Posted on September 29, 2009

Canadian Universities Are Increasingly Setting Their Sights on Attracting International Students

Joanne Laucius and Mike Barber, Canwest News Service, September 23, 2009

Across Canada, universities are under pressure to grow, but with stagnating or dwindling numbers of high school graduates at home, schools are increasingly looking overseas.

The selling point is Canada’s cost competitiveness compared to similar institutions in the United States, Britain and Australia.

For instance, in Ottawa one out of every 10 Carleton University undergraduates settling into the new school year is from outside of Canada. For graduate students, the ratio is closer to one in five.

And, if the university meets its strategic target, within five years, 13 per cent of all undergraduates will be international students.

Mourad Soliman, 19, who was accepted at universities in Kuwait and Egypt, decided on Carleton after he met a recruiter at a universities fair in Kuwait.

Now in his second year of communications engineering, Soliman considers his decision a good investment.

“When you see a chance like this, you seize the chance right away,” he said. “It might be a bit expensive, but it will provide a better life.”

In 2008, 95,414 foreign students were enrolled in Canadian universities, nearly double the amount from a decade before, according to statistics from Citizenship and Immigration Canada.

Of those students, the bulk settled in Canada’s major urban centres–one in five in both Toronto and Vancouver, about 12 per cent in Montreal, and another three per cent in each of Ottawa, Edmonton, and Calgary.

Between 1992 and 2007, the number of degrees, diplomas and certificates awarded to Canadian students increased 186 per cent, according to Statistics Canada.

In that same period, the number granted to international students increased by 343 per cent, the agency said.

China is the largest exporter of students, but Hong Kong, India, Vietnam and Malaysia are also considered strong markets, as are countries in the Middle East.

Pari Johnston, director of international relations with the Association of Universities and Colleges of Canada, said foreign students are attracted to studying here for a number of reasons.

“Our tuition fees are certainly very competitive if not lower than those in the United Kingdom and the United States,” she said. “In general, it’s a secure, safe environment, across cities and rural communities, to study in.”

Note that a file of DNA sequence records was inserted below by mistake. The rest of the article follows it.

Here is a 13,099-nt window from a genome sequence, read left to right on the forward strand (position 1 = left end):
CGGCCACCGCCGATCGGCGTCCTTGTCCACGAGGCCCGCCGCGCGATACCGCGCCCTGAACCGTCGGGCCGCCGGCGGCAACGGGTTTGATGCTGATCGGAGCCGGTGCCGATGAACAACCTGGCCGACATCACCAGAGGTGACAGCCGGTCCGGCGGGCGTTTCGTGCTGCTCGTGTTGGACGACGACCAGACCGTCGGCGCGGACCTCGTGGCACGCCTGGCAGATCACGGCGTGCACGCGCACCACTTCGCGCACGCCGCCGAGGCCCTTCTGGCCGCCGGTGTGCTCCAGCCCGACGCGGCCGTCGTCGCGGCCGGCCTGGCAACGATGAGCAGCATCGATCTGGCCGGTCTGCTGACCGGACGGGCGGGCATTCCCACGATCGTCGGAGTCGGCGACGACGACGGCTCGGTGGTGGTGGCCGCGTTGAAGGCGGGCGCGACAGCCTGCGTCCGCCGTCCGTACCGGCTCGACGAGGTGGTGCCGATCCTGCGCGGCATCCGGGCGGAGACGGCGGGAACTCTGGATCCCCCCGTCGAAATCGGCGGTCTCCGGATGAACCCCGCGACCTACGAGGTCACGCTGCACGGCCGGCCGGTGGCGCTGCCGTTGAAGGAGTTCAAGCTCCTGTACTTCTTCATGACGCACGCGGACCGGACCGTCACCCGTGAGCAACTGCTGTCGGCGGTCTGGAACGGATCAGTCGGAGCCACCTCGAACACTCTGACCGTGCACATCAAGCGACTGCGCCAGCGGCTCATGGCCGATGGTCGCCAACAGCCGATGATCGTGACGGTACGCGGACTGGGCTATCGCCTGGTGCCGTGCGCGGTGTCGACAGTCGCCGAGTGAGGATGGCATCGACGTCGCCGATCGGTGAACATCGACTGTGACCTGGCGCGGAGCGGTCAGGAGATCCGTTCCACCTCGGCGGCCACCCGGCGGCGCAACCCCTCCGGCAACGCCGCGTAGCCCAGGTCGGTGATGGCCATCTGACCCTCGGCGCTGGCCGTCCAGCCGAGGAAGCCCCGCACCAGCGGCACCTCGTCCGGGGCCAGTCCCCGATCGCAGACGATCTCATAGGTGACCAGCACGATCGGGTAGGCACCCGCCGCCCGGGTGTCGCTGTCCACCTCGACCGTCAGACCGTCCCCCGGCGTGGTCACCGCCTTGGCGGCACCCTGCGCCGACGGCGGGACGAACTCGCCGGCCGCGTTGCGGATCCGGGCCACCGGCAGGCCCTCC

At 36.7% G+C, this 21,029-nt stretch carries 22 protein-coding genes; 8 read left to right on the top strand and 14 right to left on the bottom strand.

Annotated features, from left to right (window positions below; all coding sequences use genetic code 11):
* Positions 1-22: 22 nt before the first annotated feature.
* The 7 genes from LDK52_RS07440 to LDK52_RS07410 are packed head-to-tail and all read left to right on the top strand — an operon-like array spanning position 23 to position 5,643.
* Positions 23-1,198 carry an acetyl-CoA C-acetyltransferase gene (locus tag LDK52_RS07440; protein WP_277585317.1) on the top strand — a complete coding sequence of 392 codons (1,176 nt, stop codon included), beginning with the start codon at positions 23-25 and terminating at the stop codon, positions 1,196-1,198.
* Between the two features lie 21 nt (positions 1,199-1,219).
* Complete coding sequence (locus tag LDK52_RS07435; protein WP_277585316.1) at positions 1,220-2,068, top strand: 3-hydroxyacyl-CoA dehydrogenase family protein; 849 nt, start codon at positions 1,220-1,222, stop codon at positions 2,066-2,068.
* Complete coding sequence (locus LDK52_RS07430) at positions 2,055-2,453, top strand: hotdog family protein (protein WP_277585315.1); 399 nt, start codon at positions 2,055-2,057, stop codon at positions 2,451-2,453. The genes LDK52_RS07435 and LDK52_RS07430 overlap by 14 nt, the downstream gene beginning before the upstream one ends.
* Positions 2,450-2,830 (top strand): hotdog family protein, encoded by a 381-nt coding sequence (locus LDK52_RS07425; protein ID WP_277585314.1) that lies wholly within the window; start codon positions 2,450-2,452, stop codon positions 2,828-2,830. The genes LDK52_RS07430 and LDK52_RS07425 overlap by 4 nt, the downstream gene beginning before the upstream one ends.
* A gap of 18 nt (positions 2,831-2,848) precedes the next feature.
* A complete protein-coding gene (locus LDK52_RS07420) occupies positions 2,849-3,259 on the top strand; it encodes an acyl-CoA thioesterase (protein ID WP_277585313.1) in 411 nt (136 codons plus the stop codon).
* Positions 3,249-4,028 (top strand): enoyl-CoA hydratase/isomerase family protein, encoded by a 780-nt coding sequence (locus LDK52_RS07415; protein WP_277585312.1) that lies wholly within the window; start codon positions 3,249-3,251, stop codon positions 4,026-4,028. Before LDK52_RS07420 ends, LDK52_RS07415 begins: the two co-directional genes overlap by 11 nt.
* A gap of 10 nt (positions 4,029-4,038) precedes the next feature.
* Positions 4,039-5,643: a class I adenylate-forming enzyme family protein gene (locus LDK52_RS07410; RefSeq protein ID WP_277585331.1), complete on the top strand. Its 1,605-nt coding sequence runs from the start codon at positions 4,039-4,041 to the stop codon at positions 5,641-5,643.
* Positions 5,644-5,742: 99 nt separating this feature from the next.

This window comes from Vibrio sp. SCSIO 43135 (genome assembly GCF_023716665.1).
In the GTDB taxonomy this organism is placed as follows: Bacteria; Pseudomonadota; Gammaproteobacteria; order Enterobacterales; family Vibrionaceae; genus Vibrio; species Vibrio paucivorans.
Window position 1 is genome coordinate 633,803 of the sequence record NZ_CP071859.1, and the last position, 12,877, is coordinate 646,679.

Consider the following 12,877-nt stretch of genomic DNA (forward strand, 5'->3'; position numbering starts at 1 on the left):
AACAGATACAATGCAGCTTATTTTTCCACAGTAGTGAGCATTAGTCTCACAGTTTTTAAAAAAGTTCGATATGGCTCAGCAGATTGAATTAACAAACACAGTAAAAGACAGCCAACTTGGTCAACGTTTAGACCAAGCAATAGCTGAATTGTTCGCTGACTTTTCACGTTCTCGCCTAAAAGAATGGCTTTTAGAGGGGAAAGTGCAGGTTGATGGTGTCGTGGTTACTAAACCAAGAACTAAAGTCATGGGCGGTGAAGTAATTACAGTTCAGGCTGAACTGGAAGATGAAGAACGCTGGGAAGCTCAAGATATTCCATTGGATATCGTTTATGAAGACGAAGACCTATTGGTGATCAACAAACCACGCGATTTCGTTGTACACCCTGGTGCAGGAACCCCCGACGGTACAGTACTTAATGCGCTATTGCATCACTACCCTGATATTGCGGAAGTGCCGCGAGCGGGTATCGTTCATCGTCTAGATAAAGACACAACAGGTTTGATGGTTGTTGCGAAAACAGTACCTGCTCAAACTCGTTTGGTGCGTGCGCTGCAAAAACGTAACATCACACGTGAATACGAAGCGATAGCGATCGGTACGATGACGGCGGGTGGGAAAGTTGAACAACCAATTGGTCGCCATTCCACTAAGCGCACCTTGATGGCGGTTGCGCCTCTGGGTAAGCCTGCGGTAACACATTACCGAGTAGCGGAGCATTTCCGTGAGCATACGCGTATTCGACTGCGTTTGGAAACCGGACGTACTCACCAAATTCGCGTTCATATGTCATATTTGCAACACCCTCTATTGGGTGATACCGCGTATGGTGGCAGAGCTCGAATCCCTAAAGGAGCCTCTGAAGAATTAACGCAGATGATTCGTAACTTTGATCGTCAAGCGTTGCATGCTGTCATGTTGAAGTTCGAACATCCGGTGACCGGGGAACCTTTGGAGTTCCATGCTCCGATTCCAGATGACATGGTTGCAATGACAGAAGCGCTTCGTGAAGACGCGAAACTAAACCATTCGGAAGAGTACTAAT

In some case, universities are even establishing campuses overseas.

According to a recent report from the London-based Observatory on Borderless Higher Education, there are now 162 international branch campuses around the world, a 43-per-cent increase in three years.

The United Arab Emirates alone is host to 40 branch campuses.

Carleton has offered MBAs in Tehran and Shanghai for a decade. Just a few weeks ago, the University of Waterloo opened a campus in Dubai to 22 engineering students.

The University of Ottawa is negotiating a similar agreement with a university in Egypt. Meanwhile, it is also building links to high schools and post-secondary institutions in China, Africa and the Middle East.

But increasingly, international students argue they are being used as cash cows to fund Canada’s universities.

While fee increases for domestic students are regulated, international fees are not.

At Carleton, international students bring in $15,000 to $17,000 a year in tuition, more than twice what their domestic counterparts pay.

“Lots of people have parents who are working their tails off to pay,” said Kimalee Phillip, president of Carleton’s Graduate Students’ Association and a native of Grenada. Phillip said she is carrying about $45,000 in debt.

Mark Langer, president of the 15,000-member Ontario Confederation of University Faculty Associations, has concerns about foreign students and how offshore campuses are funded.

“Where is startup money coming from? Is it coming out of operating costs in the hopes that they will be very profitable? These are speculative ventures,” said Langer, a film professor at Carleton University. “This isn’t a public service. This is an investment. It has to produce cash results for the university.”

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